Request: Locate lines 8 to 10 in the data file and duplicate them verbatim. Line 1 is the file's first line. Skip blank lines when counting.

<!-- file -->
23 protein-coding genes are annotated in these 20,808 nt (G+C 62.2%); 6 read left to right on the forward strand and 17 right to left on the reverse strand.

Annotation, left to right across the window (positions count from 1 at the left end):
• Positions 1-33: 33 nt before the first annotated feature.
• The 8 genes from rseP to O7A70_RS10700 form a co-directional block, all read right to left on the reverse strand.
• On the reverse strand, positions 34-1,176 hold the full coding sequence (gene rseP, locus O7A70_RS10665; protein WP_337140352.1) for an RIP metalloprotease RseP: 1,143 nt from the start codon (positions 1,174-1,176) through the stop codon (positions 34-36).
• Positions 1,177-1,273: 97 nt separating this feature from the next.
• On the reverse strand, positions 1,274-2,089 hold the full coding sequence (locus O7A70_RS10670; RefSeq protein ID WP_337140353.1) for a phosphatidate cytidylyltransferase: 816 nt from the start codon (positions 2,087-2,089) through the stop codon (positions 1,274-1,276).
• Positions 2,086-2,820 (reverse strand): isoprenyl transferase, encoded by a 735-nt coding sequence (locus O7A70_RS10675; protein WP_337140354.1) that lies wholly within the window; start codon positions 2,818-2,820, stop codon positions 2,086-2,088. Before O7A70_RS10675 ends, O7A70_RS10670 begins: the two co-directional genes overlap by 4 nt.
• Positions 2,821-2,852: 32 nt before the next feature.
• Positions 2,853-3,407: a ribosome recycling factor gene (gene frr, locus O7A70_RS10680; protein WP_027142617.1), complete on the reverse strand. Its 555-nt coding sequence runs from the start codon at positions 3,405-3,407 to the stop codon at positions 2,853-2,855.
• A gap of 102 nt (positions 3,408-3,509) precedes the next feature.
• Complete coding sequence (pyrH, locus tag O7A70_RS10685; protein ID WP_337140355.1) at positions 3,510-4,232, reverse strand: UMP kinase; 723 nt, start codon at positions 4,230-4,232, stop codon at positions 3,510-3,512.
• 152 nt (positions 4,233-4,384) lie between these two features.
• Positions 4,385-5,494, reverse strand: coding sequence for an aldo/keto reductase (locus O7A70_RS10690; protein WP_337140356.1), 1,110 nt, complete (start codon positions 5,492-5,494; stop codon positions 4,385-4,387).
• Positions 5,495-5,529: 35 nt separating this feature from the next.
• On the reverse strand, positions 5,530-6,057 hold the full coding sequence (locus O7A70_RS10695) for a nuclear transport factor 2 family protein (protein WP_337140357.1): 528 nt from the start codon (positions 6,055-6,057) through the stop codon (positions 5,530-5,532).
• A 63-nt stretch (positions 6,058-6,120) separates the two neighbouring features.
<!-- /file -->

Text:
• Positions 2,086-2,820 (reverse strand): isoprenyl transferase, encoded by a 735-nt coding sequence (locus O7A70_RS10675; protein WP_337140354.1) that lies wholly within the window; start codon positions 2,818-2,820, stop codon positions 2,086-2,088. Before O7A70_RS10675 ends, O7A70_RS10670 begins: the two co-directional genes overlap by 4 nt.
• Positions 2,821-2,852: 32 nt before the next feature.
• Positions 2,853-3,407: a ribosome recycling factor gene (gene frr, locus O7A70_RS10680; protein WP_027142617.1), complete on the reverse strand. Its 555-nt coding sequence runs from the start codon at positions 3,405-3,407 to the stop codon at positions 2,853-2,855.